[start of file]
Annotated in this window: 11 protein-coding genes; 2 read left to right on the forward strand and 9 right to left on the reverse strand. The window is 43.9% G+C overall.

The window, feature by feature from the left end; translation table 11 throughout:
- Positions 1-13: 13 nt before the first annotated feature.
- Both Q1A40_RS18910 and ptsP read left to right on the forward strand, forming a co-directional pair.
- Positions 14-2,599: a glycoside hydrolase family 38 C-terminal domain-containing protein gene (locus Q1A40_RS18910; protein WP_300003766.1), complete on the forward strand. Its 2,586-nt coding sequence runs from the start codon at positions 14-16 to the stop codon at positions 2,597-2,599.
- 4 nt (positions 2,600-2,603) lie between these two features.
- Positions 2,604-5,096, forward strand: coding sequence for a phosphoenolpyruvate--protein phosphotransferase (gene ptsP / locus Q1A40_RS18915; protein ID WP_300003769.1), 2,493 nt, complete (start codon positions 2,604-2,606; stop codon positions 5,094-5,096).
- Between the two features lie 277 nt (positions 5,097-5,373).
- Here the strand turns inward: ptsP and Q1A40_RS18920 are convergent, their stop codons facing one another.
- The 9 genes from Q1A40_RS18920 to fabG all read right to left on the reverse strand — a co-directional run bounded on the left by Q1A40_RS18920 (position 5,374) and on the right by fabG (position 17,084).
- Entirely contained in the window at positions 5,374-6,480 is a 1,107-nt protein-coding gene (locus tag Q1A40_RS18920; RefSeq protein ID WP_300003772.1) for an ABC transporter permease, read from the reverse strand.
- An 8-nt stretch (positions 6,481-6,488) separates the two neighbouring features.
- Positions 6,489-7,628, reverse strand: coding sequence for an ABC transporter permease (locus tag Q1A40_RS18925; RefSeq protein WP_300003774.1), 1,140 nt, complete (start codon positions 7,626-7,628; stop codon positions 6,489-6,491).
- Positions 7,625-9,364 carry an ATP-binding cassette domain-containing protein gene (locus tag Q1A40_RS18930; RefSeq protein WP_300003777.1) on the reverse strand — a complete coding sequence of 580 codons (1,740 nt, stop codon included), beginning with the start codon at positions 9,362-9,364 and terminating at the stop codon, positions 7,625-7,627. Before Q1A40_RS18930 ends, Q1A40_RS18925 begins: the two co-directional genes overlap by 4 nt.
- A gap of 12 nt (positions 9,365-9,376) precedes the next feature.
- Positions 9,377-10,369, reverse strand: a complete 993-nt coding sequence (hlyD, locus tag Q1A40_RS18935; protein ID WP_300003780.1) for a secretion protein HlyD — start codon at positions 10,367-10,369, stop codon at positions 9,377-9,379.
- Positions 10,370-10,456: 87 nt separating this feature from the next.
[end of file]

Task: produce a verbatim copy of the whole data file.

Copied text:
Annotated in this window: 11 protein-coding genes; 2 read left to right on the forward strand and 9 right to left on the reverse strand. The window is 43.9% G+C overall.

The window, feature by feature from the left end; translation table 11 throughout:
- Positions 1-13: 13 nt before the first annotated feature.
- Both Q1A40_RS18910 and ptsP read left to right on the forward strand, forming a co-directional pair.
- Positions 14-2,599: a glycoside hydrolase family 38 C-terminal domain-containing protein gene (locus Q1A40_RS18910; protein WP_300003766.1), complete on the forward strand. Its 2,586-nt coding sequence runs from the start codon at positions 14-16 to the stop codon at positions 2,597-2,599.
- 4 nt (positions 2,600-2,603) lie between these two features.
- Positions 2,604-5,096, forward strand: coding sequence for a phosphoenolpyruvate--protein phosphotransferase (gene ptsP / locus Q1A40_RS18915; protein ID WP_300003769.1), 2,493 nt, complete (start codon positions 2,604-2,606; stop codon positions 5,094-5,096).
- Between the two features lie 277 nt (positions 5,097-5,373).
- Here the strand turns inward: ptsP and Q1A40_RS18920 are convergent, their stop codons facing one another.
- The 9 genes from Q1A40_RS18920 to fabG all read right to left on the reverse strand — a co-directional run bounded on the left by Q1A40_RS18920 (position 5,374) and on the right by fabG (position 17,084).
- Entirely contained in the window at positions 5,374-6,480 is a 1,107-nt protein-coding gene (locus tag Q1A40_RS18920; RefSeq protein ID WP_300003772.1) for an ABC transporter permease, read from the reverse strand.
- An 8-nt stretch (positions 6,481-6,488) separates the two neighbouring features.
- Positions 6,489-7,628, reverse strand: coding sequence for an ABC transporter permease (locus tag Q1A40_RS18925; RefSeq protein WP_300003774.1), 1,140 nt, complete (start codon positions 7,626-7,628; stop codon positions 6,489-6,491).
- Positions 7,625-9,364 carry an ATP-binding cassette domain-containing protein gene (locus tag Q1A40_RS18930; RefSeq protein WP_300003777.1) on the reverse strand — a complete coding sequence of 580 codons (1,740 nt, stop codon included), beginning with the start codon at positions 9,362-9,364 and terminating at the stop codon, positions 7,625-7,627. Before Q1A40_RS18930 ends, Q1A40_RS18925 begins: the two co-directional genes overlap by 4 nt.
- A gap of 12 nt (positions 9,365-9,376) precedes the next feature.
- Positions 9,377-10,369, reverse strand: a complete 993-nt coding sequence (hlyD, locus tag Q1A40_RS18935; protein ID WP_300003780.1) for a secretion protein HlyD — start codon at positions 10,367-10,369, stop codon at positions 9,377-9,379.
- Positions 10,370-10,456: 87 nt separating this feature from the next.